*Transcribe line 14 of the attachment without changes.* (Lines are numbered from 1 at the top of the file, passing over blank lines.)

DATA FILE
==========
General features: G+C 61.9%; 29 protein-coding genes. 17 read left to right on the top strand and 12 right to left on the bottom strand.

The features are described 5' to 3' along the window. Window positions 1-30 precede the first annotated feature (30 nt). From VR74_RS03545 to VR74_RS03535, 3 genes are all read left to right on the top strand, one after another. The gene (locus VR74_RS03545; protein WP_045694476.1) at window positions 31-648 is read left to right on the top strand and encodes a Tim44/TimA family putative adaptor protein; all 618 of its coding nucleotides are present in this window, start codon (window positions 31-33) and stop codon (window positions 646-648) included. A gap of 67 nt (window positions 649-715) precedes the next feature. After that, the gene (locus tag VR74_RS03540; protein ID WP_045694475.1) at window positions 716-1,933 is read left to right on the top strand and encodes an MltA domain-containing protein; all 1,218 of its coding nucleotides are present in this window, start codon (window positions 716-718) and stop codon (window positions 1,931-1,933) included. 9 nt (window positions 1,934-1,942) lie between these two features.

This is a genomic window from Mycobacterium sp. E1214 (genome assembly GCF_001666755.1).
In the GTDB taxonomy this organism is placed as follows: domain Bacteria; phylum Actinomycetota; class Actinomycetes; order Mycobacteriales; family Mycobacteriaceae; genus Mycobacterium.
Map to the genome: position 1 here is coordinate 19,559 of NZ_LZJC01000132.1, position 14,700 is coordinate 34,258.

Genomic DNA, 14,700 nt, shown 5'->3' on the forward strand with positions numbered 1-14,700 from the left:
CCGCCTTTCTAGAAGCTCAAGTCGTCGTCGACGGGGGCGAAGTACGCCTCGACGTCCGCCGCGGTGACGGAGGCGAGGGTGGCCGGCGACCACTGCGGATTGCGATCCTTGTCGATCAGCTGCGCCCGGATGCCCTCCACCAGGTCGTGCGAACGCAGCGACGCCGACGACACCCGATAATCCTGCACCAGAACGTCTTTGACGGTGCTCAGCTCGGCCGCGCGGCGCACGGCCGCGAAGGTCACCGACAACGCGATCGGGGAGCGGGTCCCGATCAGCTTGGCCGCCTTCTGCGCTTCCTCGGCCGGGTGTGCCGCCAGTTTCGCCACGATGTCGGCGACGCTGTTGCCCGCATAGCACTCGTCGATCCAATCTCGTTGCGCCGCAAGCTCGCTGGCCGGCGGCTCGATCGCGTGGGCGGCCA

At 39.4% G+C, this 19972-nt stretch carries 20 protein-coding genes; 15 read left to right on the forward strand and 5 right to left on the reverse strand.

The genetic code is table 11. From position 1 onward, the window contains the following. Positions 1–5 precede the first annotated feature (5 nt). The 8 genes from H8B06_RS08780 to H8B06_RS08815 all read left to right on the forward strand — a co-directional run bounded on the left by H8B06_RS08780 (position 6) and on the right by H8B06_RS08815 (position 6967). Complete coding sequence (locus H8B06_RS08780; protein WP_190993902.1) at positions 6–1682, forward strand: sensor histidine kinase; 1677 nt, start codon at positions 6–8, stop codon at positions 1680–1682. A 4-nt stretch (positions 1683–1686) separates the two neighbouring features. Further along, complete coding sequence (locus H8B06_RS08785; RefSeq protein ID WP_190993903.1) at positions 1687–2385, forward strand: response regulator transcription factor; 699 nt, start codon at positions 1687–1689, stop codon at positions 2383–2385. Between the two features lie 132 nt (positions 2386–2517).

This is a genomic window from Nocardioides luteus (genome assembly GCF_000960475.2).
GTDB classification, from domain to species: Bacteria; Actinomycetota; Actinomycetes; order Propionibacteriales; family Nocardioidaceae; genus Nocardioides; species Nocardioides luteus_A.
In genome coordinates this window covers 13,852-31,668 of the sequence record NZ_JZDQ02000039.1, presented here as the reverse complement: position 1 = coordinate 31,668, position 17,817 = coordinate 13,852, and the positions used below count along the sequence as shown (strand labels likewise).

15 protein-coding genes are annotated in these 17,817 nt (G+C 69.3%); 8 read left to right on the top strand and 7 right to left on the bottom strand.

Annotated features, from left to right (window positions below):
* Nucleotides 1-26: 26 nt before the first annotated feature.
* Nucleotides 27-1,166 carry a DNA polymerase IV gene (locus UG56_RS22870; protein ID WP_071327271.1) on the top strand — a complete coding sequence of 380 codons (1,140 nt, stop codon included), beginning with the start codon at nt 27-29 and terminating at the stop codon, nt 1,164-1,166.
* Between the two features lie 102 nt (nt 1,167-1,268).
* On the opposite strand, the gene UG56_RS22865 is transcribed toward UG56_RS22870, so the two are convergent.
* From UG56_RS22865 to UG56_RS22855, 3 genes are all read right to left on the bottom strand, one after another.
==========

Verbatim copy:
Annotated features, from left to right (window positions below):